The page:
The official launch of the CFPB’s nonbank supervision program was the subject of a blog post by Peggy Twohig, the CFPB’s Associate Director for Nonbank Supervision, and Steve Antonakes, Associate Director for Large Bank Supervision. While much of the post rehashes comments made by Richard Cordray following his recess appointment as Director, a few items strike us as noteworthy.

One aspect of the CFPB’s nonbank authority that’s often overlooked is its authority to oversee any nonbank that it has cause to determine, based on complaints or other information, is “engaging, or has engaged, in conduct that poses risks to consumers” with regard to consumer financial products or services. Under the Dodd-Frank Act, such determinations are to be made via orders issued by the CFPB after giving the nonbank notice and an opportunity to respond. In its blog post, the CFPB stated that it will be publishing rules with procedural guidelines for how it intends to implement this authority.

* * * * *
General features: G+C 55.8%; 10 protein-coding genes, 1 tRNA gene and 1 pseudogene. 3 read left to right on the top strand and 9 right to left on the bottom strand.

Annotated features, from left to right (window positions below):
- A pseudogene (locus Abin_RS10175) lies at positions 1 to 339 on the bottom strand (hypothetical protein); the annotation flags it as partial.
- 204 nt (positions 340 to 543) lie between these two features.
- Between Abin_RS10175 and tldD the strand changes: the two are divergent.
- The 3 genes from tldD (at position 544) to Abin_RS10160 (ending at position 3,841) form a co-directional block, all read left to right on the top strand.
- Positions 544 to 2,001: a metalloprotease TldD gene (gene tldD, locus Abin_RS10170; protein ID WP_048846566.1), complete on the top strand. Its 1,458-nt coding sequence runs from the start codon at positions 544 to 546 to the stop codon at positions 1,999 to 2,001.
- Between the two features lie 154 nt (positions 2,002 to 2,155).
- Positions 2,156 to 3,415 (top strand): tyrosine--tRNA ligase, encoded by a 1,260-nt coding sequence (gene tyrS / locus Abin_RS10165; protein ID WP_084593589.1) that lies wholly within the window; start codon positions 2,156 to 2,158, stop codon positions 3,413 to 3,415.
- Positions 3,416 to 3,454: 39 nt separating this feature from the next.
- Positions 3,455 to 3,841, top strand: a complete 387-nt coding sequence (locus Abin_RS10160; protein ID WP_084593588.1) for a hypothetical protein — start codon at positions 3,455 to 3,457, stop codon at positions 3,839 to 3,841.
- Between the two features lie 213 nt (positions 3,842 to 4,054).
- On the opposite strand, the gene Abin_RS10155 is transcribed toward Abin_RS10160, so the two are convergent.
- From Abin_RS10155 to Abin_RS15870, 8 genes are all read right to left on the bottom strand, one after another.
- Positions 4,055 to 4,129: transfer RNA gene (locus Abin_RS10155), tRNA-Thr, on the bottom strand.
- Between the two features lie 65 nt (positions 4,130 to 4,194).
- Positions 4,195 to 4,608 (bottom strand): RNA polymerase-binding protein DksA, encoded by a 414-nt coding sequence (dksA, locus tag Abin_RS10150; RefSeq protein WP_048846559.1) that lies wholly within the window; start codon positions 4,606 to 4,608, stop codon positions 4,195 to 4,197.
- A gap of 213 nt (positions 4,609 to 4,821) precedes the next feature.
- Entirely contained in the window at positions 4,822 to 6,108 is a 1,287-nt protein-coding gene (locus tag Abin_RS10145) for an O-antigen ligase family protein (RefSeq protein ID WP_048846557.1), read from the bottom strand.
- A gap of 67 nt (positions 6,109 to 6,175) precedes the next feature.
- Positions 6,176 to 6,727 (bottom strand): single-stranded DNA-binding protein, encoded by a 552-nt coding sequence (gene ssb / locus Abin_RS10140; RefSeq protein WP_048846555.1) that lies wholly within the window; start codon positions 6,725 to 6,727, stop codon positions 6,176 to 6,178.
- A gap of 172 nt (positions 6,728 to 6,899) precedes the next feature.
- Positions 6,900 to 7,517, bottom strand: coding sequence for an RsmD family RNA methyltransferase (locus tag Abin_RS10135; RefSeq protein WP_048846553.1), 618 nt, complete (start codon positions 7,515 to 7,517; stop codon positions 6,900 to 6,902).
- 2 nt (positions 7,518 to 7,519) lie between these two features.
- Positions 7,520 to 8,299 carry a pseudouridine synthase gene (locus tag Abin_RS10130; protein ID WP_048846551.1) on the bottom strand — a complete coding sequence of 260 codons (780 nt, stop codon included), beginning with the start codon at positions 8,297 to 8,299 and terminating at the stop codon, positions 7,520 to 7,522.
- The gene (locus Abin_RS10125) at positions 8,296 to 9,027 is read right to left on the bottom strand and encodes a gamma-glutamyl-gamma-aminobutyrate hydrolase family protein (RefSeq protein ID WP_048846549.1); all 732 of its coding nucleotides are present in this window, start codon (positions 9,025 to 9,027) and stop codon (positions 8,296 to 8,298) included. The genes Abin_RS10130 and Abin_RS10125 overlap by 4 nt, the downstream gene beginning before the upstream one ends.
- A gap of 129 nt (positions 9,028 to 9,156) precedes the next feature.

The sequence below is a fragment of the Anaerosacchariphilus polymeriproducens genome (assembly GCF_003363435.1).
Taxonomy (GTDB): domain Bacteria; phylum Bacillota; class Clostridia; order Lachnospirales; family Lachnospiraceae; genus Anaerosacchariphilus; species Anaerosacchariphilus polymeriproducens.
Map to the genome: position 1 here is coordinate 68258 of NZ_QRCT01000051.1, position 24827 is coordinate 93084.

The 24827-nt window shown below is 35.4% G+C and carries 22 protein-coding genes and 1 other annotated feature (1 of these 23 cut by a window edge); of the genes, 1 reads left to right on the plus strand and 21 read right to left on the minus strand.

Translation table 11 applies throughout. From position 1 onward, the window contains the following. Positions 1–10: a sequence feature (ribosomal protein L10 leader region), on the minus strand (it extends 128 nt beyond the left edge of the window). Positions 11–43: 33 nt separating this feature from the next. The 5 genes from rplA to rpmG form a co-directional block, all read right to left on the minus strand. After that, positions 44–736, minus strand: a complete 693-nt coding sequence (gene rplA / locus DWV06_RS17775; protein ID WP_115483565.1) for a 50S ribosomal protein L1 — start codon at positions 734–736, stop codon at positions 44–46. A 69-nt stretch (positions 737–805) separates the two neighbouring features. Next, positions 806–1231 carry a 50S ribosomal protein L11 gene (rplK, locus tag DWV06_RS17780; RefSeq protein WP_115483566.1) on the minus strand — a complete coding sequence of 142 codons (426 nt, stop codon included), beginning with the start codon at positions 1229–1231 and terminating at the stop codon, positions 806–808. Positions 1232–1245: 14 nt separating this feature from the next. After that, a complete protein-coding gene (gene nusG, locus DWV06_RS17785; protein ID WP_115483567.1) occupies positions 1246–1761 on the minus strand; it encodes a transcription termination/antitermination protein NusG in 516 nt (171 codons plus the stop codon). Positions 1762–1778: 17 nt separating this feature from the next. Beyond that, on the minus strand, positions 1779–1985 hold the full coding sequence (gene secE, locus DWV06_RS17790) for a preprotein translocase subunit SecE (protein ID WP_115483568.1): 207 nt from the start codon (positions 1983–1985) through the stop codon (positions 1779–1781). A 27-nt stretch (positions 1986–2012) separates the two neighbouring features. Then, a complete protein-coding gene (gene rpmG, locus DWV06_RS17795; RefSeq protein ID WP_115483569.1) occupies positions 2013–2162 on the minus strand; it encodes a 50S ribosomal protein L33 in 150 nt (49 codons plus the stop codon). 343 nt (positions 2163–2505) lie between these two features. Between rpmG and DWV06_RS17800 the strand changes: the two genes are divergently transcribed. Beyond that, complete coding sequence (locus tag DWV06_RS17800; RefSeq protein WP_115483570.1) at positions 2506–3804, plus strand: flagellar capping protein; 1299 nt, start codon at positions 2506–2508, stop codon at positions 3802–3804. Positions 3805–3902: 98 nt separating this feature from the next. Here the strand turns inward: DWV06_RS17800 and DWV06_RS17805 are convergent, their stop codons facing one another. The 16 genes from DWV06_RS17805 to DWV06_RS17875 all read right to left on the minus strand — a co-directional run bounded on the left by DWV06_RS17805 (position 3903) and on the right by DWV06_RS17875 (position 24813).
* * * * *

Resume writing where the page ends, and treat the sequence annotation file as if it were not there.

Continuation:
In addition to its authority to oversee nonbanks such as payday and student lenders and mortgage originators and servicers regardless of their size, the CFPB also has authority to oversee any nonbank that is “a larger participant of a market for other consumer financial products or services.” According to the blog post, the CFPB will “very soon” be issuing a proposed rule for identifying which nonbanks will be considered “larger participants.” The blog post also stated that the CFPB’s approach for examining nonbanks will be the same as its approach to bank examinations, including generally notifying nonbanks in advance of an upcoming examination.

All signs indicate that nonbanks will be a primary CFPB focus in 2012.